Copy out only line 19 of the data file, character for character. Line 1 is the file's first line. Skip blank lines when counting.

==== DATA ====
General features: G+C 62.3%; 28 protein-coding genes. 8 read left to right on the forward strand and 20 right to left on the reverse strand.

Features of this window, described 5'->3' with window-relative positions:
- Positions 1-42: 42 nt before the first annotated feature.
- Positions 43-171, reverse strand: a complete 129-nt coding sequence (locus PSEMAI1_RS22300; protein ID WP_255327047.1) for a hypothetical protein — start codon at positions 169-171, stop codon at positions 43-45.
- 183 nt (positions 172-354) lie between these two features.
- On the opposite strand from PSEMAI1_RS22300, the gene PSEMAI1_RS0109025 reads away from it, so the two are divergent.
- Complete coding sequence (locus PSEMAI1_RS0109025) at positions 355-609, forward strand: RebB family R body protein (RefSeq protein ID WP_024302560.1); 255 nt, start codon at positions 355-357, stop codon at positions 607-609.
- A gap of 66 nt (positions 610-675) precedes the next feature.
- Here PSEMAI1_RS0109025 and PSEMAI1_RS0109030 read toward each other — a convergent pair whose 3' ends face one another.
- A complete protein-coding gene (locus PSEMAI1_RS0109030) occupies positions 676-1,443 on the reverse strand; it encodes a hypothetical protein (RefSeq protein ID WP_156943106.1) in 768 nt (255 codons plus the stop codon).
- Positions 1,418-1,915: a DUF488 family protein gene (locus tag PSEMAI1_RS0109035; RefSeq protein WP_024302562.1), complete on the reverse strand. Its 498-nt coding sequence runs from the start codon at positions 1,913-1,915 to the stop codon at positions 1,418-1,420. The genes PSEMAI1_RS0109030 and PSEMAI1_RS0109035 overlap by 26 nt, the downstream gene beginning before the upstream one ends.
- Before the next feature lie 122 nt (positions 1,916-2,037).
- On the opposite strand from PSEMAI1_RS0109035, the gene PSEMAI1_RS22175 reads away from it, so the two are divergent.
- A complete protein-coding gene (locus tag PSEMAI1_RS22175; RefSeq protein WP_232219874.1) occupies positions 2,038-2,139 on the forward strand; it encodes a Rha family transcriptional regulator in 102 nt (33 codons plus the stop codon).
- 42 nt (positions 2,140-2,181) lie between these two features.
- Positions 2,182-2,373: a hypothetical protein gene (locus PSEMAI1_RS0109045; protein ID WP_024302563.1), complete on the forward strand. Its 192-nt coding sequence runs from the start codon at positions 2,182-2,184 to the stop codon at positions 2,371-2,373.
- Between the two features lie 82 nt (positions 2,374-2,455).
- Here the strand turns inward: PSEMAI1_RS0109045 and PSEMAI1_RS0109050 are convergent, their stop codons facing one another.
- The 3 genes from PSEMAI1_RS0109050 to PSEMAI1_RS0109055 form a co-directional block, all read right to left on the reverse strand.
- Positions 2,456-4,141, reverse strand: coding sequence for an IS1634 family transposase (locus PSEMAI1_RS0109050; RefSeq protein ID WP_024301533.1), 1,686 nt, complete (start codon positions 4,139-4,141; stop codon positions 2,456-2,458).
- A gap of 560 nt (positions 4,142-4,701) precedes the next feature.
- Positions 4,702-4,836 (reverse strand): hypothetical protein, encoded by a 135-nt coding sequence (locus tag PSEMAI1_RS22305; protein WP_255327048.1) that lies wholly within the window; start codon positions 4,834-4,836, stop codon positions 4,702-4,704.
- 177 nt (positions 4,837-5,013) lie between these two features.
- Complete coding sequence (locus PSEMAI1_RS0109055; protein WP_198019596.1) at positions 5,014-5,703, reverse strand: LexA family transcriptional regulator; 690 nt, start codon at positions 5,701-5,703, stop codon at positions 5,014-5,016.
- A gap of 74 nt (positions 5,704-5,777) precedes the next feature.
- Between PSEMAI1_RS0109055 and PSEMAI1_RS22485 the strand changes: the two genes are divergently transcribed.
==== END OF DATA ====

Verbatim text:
- The 3 genes from PSEMAI1_RS0109050 to PSEMAI1_RS0109055 form a co-directional block, all read right to left on the reverse strand.